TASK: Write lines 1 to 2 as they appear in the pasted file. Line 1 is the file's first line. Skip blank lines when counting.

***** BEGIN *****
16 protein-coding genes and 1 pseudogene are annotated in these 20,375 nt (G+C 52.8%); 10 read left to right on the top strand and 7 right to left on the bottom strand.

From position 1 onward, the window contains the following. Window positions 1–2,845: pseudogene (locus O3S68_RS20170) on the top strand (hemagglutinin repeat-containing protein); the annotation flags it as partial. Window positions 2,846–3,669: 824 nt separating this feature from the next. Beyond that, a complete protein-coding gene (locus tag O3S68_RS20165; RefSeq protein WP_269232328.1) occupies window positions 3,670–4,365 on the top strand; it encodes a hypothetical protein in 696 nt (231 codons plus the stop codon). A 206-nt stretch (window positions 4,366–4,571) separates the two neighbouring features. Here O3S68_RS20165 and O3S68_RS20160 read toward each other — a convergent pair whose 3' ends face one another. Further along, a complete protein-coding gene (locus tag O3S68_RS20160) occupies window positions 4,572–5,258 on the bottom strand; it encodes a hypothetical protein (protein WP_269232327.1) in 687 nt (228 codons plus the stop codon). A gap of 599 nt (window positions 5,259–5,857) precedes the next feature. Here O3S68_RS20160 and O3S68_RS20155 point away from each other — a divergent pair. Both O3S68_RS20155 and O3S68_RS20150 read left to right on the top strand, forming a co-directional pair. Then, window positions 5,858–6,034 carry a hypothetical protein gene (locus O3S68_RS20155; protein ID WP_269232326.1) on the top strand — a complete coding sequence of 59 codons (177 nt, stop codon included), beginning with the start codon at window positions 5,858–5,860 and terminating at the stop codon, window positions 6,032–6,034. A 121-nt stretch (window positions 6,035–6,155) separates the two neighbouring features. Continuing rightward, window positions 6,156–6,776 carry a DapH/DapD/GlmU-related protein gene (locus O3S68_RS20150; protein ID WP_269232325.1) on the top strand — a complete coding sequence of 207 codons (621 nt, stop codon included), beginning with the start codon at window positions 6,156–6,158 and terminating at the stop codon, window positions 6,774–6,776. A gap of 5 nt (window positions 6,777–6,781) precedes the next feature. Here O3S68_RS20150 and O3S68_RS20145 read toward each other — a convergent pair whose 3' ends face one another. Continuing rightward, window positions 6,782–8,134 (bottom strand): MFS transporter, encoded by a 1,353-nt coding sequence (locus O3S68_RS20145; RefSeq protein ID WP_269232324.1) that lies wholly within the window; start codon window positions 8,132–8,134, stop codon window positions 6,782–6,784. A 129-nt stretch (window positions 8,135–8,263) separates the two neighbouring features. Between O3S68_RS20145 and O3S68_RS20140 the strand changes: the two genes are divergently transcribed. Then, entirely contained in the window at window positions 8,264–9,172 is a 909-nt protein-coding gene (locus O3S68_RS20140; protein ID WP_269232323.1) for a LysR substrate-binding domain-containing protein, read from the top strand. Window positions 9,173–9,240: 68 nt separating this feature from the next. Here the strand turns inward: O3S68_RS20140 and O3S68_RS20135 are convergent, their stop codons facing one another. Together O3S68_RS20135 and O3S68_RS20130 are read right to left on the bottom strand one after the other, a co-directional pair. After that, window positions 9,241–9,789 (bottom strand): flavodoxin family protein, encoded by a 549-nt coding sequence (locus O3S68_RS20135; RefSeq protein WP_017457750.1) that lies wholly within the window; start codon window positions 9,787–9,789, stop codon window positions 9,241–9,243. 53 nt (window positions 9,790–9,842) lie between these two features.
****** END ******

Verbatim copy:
16 protein-coding genes and 1 pseudogene are annotated in these 20,375 nt (G+C 52.8%); 10 read left to right on the top strand and 7 right to left on the bottom strand.

From position 1 onward, the window contains the following. Window positions 1–2,845: pseudogene (locus O3S68_RS20170) on the top strand (hemagglutinin repeat-containing protein); the annotation flags it as partial. Window positions 2,846–3,669: 824 nt separating this feature from the next. Beyond that, a complete protein-coding gene (locus tag O3S68_RS20165; RefSeq protein WP_269232328.1) occupies window positions 3,670–4,365 on the top strand; it encodes a hypothetical protein in 696 nt (231 codons plus the stop codon). A 206-nt stretch (window positions 4,366–4,571) separates the two neighbouring features. Here O3S68_RS20165 and O3S68_RS20160 read toward each other — a convergent pair whose 3' ends face one another. Further along, a complete protein-coding gene (locus tag O3S68_RS20160) occupies window positions 4,572–5,258 on the bottom strand; it encodes a hypothetical protein (protein WP_269232327.1) in 687 nt (228 codons plus the stop codon). A gap of 599 nt (window positions 5,259–5,857) precedes the next feature. Here O3S68_RS20160 and O3S68_RS20155 point away from each other — a divergent pair. Both O3S68_RS20155 and O3S68_RS20150 read left to right on the top strand, forming a co-directional pair. Then, window positions 5,858–6,034 carry a hypothetical protein gene (locus O3S68_RS20155; protein ID WP_269232326.1) on the top strand — a complete coding sequence of 59 codons (177 nt, stop codon included), beginning with the start codon at window positions 5,858–5,860 and terminating at the stop codon, window positions 6,032–6,034. A 121-nt stretch (window positions 6,035–6,155) separates the two neighbouring features. Continuing rightward, window positions 6,156–6,776 carry a DapH/DapD/GlmU-related protein gene (locus O3S68_RS20150; protein ID WP_269232325.1) on the top strand — a complete coding sequence of 207 codons (621 nt, stop codon included), beginning with the start codon at window positions 6,156–6,158 and terminating at the stop codon, window positions 6,774–6,776. A gap of 5 nt (window positions 6,777–6,781) precedes the next feature. Here O3S68_RS20150 and O3S68_RS20145 read toward each other — a convergent pair whose 3' ends face one another. Continuing rightward, window positions 6,782–8,134 (bottom strand): MFS transporter, encoded by a 1,353-nt coding sequence (locus O3S68_RS20145; RefSeq protein ID WP_269232324.1) that lies wholly within the window; start codon window positions 8,132–8,134, stop codon window positions 6,782–6,784. A 129-nt stretch (window positions 8,135–8,263) separates the two neighbouring features. Between O3S68_RS20145 and O3S68_RS20140 the strand changes: the two genes are divergently transcribed. Then, entirely contained in the window at window positions 8,264–9,172 is a 909-nt protein-coding gene (locus O3S68_RS20140; protein ID WP_269232323.1) for a LysR substrate-binding domain-containing protein, read from the top strand. Window positions 9,173–9,240: 68 nt separating this feature from the next. Here the strand turns inward: O3S68_RS20140 and O3S68_RS20135 are convergent, their stop codons facing one another. Together O3S68_RS20135 and O3S68_RS20130 are read right to left on the bottom strand one after the other, a co-directional pair. After that, window positions 9,241–9,789 (bottom strand): flavodoxin family protein, encoded by a 549-nt coding sequence (locus O3S68_RS20135; RefSeq protein WP_017457750.1) that lies wholly within the window; start codon window positions 9,787–9,789, stop codon window positions 9,241–9,243. 53 nt (window positions 9,790–9,842) lie between these two features.